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Ryoanji

Location: Kyoto, Japan

The Ryoan temple is a Zen Buddhist temple constructed in 1450 and was sponsored by many famous Zen monks as well as political figures such as Hideyoshi Toyotomi and Ieyasu Tokugawa. The Zen garden is interesting in the fact that it was inspired by a Rinzai Zen monk's perception of self and reality. Thus so much of the garden is left to one's imagination. It is said that it is impossible to see all 15 of the garden's rocks at once from any seated position of the viewing platform. There is also an interesting inscription on the "Tsukubai", which is a wash basin for the tea room. It says "ware dada taru wo shiru", which means "I learn only to be contented". The Zen monks believe that one who learns only to be contented is spiritually rich, while the one who does not learn to be contented is spiritually poor even if he is materially wealthy.

Although these photos do not do it justice, it is said that you cannot see all 15 of the stones at once.

The Rinzai Zen garden.

This is the Tsukubai. It is really hard to see the Japanese characters on the wash-basin but it says "I learn only to be contented".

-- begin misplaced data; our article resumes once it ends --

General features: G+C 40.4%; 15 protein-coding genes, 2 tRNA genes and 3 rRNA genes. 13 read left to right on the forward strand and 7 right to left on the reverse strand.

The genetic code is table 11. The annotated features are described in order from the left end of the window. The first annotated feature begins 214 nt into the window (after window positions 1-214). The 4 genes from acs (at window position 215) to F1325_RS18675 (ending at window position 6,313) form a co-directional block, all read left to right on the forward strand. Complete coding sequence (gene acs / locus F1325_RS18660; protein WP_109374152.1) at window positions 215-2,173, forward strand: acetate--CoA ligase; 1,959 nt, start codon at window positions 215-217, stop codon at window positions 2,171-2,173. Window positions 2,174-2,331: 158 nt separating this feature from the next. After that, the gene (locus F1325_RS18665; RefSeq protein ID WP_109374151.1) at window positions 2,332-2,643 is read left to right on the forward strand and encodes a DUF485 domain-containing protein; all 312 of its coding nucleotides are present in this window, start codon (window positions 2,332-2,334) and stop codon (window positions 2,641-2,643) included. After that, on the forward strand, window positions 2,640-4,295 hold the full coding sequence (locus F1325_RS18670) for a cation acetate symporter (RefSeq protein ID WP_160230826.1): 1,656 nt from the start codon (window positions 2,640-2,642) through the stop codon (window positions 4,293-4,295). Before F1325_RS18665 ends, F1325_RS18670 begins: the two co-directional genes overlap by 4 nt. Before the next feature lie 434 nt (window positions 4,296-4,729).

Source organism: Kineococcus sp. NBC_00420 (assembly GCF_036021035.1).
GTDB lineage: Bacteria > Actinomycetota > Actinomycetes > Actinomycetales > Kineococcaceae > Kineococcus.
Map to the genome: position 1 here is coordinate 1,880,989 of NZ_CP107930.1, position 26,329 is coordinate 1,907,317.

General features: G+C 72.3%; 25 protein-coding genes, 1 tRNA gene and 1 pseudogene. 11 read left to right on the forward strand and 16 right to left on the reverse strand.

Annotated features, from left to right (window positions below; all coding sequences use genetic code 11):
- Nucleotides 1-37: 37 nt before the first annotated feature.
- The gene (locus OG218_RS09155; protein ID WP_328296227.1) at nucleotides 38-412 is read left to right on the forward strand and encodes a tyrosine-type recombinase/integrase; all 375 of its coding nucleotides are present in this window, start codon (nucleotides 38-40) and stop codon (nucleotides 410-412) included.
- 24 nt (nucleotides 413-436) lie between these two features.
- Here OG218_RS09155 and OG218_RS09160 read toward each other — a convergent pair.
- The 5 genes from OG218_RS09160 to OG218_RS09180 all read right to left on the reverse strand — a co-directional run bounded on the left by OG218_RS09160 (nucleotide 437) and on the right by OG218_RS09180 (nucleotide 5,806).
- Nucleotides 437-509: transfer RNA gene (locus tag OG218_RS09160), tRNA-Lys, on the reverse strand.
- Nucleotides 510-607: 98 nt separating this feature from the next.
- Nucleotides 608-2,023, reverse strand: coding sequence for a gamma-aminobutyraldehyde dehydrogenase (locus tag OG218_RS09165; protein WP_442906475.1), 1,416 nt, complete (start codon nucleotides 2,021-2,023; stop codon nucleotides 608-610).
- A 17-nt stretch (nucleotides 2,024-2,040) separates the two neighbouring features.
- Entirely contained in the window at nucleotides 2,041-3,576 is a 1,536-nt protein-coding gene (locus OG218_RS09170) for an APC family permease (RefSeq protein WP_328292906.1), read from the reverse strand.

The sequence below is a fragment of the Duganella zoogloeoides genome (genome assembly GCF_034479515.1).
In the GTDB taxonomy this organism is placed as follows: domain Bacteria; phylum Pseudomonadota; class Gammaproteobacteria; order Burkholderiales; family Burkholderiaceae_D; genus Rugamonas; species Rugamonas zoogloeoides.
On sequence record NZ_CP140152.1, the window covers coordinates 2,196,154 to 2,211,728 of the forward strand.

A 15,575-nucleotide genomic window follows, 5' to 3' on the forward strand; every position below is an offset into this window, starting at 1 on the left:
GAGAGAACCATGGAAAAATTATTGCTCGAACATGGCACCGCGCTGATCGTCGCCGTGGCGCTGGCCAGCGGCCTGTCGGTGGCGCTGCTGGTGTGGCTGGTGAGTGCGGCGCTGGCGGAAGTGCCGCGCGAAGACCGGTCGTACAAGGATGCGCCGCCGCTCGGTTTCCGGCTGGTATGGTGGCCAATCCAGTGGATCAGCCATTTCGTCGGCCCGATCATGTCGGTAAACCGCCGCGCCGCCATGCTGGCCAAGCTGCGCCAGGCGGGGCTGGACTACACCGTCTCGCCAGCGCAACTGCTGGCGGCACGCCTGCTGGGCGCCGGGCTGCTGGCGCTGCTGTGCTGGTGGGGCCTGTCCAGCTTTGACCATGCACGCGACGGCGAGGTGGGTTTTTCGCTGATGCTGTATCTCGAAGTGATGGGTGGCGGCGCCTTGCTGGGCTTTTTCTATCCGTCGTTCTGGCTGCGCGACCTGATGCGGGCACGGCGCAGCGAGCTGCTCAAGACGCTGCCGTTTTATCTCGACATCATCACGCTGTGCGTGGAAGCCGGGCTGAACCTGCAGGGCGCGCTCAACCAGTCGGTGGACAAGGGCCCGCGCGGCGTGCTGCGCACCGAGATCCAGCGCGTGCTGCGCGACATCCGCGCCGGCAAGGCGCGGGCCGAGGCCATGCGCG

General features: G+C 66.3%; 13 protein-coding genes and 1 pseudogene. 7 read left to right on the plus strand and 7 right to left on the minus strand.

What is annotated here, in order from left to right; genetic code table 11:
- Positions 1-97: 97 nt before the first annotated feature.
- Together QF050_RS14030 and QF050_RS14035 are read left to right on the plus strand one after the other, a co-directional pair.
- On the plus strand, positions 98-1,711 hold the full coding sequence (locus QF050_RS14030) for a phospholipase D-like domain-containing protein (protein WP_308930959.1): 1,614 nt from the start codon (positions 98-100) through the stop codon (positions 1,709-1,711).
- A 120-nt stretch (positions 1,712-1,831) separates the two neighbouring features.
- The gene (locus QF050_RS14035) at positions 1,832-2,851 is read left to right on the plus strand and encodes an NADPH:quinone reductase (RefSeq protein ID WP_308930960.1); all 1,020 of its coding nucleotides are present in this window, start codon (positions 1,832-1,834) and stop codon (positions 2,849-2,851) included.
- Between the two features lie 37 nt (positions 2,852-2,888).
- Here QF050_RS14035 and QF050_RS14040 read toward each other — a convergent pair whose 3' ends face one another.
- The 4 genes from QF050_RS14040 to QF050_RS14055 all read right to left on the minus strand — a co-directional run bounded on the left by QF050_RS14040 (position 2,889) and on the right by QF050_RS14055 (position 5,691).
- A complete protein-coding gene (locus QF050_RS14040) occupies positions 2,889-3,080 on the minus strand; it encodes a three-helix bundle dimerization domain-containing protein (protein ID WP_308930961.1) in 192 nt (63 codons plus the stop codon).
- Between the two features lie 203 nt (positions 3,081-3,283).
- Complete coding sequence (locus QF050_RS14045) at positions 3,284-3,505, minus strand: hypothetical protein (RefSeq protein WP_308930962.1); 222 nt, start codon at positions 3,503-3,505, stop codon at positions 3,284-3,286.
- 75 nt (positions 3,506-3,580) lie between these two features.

Everywhere was quiet and open to nature.

The three boys looking rather well-mannered and Japanese in front of this large tomb stone, while Milan looks like he is practicing his Buddha possition for their TIES play.

The boys standing in front of a very large pond. There is always some form of stagnant... or should I say beautiful still water in the temple grounds. It is quite tranquil I must admit. This one was built in the late twelfth century.

This is the Kuri, the main building of the temple.



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The Rinzai Zen garden.

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Although these photos do not do it justice, it is said that you cannot see all 15 of the stones at once.

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Everywhere was quiet and open to nature.

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This is the Tsukubai. It is really hard to see the Japanese characters on the wash-basin but it says "I learn only to be contented".

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The three boys looking rather well-mannered and Japanese in front of this large tomb stone, while Milan looks like he is practicing his Buddha possition for their TIES play.

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The boys standing in front of a very large pond. There is always some form of stagnant... or should I say beautiful still water in the temple grounds. It is quite tranquil I must admit. This one was built in the late twelfth century.

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This is the Kuri, the main building of the temple.